Why China will determine Australian House Prices

Stephen Roberts

Altair Asset Management

Home building approvals outstrip population growth

The considerable strength of home building approvals with the total number annualising around 250,000 and home unit approvals around 130,000 speaks of ample supply of new homes in the pipeline, especially when placed in the context of population growth, up 327,600 in the year ending March 2016, but less natural increase (births less deaths as neither the new-born or the dead usually buy new homes) was up 180,800.

The burgeoning over-supply of new homes relative to the needs of a growing population is the main reason why most analysts see a brake being applied to the housing boom over the next year or two, but it does not seem to be happening just yet, begging the question: why is it not starting to happen?

#1 Low rates positive may be countered by less housing credit

One force still in play that may be helping to prolong the housing boom is very low borrowing interest rates, allowing potential home buyers - whether owner-occupiers or investors - to borrow more relative to their incomes.

However, the positive impact of low interest rates is starting to run into headwinds, mostly as banks have started to tighten their lending criteria for certain categories of borrowers and limit the amounts they are prepared to lend relative to property valuations. The impact of tighter bank lending criteria is now noticeable in a slowing in the growth of the stock of credit extended for housing purposes (see the chart below). In August 2016 housing credit rose by only 0.5% m-o-m and was up 6.5% compared with August 2015. A year earlier in August 2015 housing credit rose 7.5% y-o-y, the peak annual growth rate in the current cycle. The slide in annual growth in housing credit looks set to continue given recent monthly growth rates around 0.5% and further tightening of lending criteria announced by some banks this week. Annual growth in housing credit looks set to moderate to 6% or less in the early months of 2017. In short, it seems that the positive influence of low interest rates working via growth in housing credit and through to demand for housing is past its best.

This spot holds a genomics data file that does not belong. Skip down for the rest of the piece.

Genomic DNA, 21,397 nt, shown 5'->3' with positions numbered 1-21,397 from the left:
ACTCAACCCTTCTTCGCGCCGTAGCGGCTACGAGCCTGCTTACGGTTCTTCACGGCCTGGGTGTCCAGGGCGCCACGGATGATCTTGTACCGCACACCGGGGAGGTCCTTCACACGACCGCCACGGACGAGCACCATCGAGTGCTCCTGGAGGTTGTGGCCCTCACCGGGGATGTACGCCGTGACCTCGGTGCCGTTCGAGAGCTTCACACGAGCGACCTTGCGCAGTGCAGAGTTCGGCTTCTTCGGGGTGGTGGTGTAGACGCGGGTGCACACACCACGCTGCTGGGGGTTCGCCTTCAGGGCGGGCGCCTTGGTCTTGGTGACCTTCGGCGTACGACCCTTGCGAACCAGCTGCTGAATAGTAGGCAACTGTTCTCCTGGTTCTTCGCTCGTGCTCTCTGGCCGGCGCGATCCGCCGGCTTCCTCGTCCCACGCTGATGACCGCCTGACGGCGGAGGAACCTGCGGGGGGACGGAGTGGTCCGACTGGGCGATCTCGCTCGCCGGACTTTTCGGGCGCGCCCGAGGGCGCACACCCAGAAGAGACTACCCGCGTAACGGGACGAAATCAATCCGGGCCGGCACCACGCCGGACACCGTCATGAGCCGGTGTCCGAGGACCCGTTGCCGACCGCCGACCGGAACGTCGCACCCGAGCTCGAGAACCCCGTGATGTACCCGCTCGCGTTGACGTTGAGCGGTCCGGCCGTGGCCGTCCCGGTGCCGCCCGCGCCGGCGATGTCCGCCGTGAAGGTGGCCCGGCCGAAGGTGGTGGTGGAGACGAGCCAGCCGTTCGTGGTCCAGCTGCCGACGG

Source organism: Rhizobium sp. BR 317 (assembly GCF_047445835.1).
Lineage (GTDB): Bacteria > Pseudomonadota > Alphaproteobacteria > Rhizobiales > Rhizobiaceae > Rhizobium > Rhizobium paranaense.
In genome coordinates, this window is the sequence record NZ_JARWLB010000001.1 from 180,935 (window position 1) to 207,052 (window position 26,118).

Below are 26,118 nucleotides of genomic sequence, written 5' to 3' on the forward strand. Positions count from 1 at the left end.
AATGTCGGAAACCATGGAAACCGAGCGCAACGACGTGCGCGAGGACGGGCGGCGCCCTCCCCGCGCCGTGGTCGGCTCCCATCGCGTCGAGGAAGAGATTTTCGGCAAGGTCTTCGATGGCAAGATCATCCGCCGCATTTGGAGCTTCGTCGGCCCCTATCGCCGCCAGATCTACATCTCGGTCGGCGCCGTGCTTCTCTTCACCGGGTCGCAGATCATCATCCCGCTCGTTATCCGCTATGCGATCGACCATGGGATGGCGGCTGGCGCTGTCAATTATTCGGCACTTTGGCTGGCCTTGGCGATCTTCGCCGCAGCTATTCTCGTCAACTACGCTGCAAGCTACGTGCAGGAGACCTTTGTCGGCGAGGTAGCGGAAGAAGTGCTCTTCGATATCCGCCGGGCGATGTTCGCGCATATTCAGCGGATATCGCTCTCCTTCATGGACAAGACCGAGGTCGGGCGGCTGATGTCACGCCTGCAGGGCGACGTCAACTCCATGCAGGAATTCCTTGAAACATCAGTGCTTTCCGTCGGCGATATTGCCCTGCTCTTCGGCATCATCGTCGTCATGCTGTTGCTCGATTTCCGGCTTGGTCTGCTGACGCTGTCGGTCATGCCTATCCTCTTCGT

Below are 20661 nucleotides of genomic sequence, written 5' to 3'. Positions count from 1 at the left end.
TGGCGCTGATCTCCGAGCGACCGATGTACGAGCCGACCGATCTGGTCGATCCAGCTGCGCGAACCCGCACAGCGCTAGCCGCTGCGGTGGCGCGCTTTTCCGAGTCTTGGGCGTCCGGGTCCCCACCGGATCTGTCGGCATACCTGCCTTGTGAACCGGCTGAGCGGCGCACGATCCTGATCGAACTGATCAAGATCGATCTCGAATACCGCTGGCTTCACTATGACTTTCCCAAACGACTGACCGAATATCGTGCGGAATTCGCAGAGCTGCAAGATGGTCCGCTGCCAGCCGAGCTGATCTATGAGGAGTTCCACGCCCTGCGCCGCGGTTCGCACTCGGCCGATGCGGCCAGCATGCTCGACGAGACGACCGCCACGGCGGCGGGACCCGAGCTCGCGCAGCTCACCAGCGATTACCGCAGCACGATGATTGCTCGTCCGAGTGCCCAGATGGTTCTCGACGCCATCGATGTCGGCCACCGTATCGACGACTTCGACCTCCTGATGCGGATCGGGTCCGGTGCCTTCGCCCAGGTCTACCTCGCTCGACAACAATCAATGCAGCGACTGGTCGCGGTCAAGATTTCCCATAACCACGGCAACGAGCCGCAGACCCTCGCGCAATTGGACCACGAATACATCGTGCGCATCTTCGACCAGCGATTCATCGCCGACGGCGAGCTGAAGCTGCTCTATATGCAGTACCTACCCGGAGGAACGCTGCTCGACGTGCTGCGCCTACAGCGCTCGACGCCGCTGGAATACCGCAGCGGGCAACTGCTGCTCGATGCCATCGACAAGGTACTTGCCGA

#2 Foreign demand for Australian housing on the rise

Another source of demand for Australian housing comes from foreign investors, especially from China. There is no doubt that this source of demand for Australian housing has been rising. There is even some talk that one fragile part of the Australian housing story, increasing failures to complete purchases by some that brought new apartments off the plan, is being underpinned by a new cohort of foreign, predominantly Chinese, investors prepared to pick up bargains.

The issue is how long can demand for Australian housing from foreign investors hold up? Some argue that China’s investors regard Australian housing investment as providing a stake in a pleasant physical and political environment for potential future use. It is not necessarily important whether the investment yields a small or any return. Another argument is that Australian housing - although increasingly expensive for Australians - is cheap relative to house prices in China’s major cities. Some Chinese cities are currently experiencing annual house price escalation of 30% and more. To the extent that these forces are driving Chinese investors to buy Australian homes, there may be an override to the forces of local new housing supply and demand that say that home prices should already be moderating.

China policymakers will impact our house prices

The rider to this story though is that it is developments in China, not in Australia that will determine what happens to Australian house prices and housing activity. China has started to impose controls on outbound foreign investment. At present China’s authorities are tolerating the boom in house prices in Chinese cities, but that boom is likely to present a problem that needs addressing at some point next year with tighter policies that effectively hit housing in Australia as hard as housing in China. Australia’s over-extended housing boom may have been granted a stay of execution by continuing foreign investment, but even that force may soon face headwinds and most likely generated by authorities in China.

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Stephen Roberts
Chief Economist
Altair Asset Management

Stephen is the Chief Economist and a member of Altair’s Investment Committee. He provides a comprehensive review and outlook of macro-economic factors likely to influence financial markets. Stephen is an economist/strategist who has worked for...


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